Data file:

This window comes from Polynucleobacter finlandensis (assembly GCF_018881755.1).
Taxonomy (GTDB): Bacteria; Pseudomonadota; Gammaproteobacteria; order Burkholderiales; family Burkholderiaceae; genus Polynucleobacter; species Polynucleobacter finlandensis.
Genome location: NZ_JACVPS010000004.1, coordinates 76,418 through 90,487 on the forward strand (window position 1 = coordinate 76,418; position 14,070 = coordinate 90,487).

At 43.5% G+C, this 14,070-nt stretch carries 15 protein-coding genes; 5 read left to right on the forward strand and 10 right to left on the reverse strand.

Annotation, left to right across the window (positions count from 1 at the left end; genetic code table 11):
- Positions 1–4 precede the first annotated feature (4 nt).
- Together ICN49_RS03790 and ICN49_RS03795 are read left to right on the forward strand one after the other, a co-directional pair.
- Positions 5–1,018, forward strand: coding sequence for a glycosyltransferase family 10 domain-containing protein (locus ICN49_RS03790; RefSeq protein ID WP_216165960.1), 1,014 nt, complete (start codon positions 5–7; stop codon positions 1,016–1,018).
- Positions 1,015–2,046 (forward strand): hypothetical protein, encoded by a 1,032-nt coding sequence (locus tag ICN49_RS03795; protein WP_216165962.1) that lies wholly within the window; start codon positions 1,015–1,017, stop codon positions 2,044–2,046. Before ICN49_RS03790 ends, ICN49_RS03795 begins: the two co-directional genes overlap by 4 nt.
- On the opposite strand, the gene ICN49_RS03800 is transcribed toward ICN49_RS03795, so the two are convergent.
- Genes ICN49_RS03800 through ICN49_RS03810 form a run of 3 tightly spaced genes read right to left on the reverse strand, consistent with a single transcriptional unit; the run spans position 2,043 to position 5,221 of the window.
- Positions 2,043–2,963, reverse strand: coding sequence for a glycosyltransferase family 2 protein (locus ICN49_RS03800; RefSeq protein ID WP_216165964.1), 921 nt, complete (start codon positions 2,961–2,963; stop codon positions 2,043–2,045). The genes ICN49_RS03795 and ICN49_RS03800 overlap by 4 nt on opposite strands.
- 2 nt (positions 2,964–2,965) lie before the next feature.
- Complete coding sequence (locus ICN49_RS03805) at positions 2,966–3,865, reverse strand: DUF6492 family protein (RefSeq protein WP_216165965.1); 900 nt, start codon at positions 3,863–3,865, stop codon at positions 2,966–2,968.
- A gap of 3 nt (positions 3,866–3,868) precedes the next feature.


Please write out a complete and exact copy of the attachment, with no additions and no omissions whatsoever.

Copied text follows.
This window comes from Polynucleobacter finlandensis (assembly GCF_018881755.1).
Taxonomy (GTDB): Bacteria; Pseudomonadota; Gammaproteobacteria; order Burkholderiales; family Burkholderiaceae; genus Polynucleobacter; species Polynucleobacter finlandensis.
Genome location: NZ_JACVPS010000004.1, coordinates 76,418 through 90,487 on the forward strand (window position 1 = coordinate 76,418; position 14,070 = coordinate 90,487).

At 43.5% G+C, this 14,070-nt stretch carries 15 protein-coding genes; 5 read left to right on the forward strand and 10 right to left on the reverse strand.

Annotation, left to right across the window (positions count from 1 at the left end; genetic code table 11):
- Positions 1–4 precede the first annotated feature (4 nt).
- Together ICN49_RS03790 and ICN49_RS03795 are read left to right on the forward strand one after the other, a co-directional pair.
- Positions 5–1,018, forward strand: coding sequence for a glycosyltransferase family 10 domain-containing protein (locus ICN49_RS03790; RefSeq protein ID WP_216165960.1), 1,014 nt, complete (start codon positions 5–7; stop codon positions 1,016–1,018).
- Positions 1,015–2,046 (forward strand): hypothetical protein, encoded by a 1,032-nt coding sequence (locus tag ICN49_RS03795; protein WP_216165962.1) that lies wholly within the window; start codon positions 1,015–1,017, stop codon positions 2,044–2,046. Before ICN49_RS03790 ends, ICN49_RS03795 begins: the two co-directional genes overlap by 4 nt.
- On the opposite strand, the gene ICN49_RS03800 is transcribed toward ICN49_RS03795, so the two are convergent.
- Genes ICN49_RS03800 through ICN49_RS03810 form a run of 3 tightly spaced genes read right to left on the reverse strand, consistent with a single transcriptional unit; the run spans position 2,043 to position 5,221 of the window.
- Positions 2,043–2,963, reverse strand: coding sequence for a glycosyltransferase family 2 protein (locus ICN49_RS03800; RefSeq protein ID WP_216165964.1), 921 nt, complete (start codon positions 2,961–2,963; stop codon positions 2,043–2,045). The genes ICN49_RS03795 and ICN49_RS03800 overlap by 4 nt on opposite strands.
- 2 nt (positions 2,964–2,965) lie before the next feature.
- Complete coding sequence (locus ICN49_RS03805) at positions 2,966–3,865, reverse strand: DUF6492 family protein (RefSeq protein WP_216165965.1); 900 nt, start codon at positions 3,863–3,865, stop codon at positions 2,966–2,968.
- A gap of 3 nt (positions 3,866–3,868) precedes the next feature.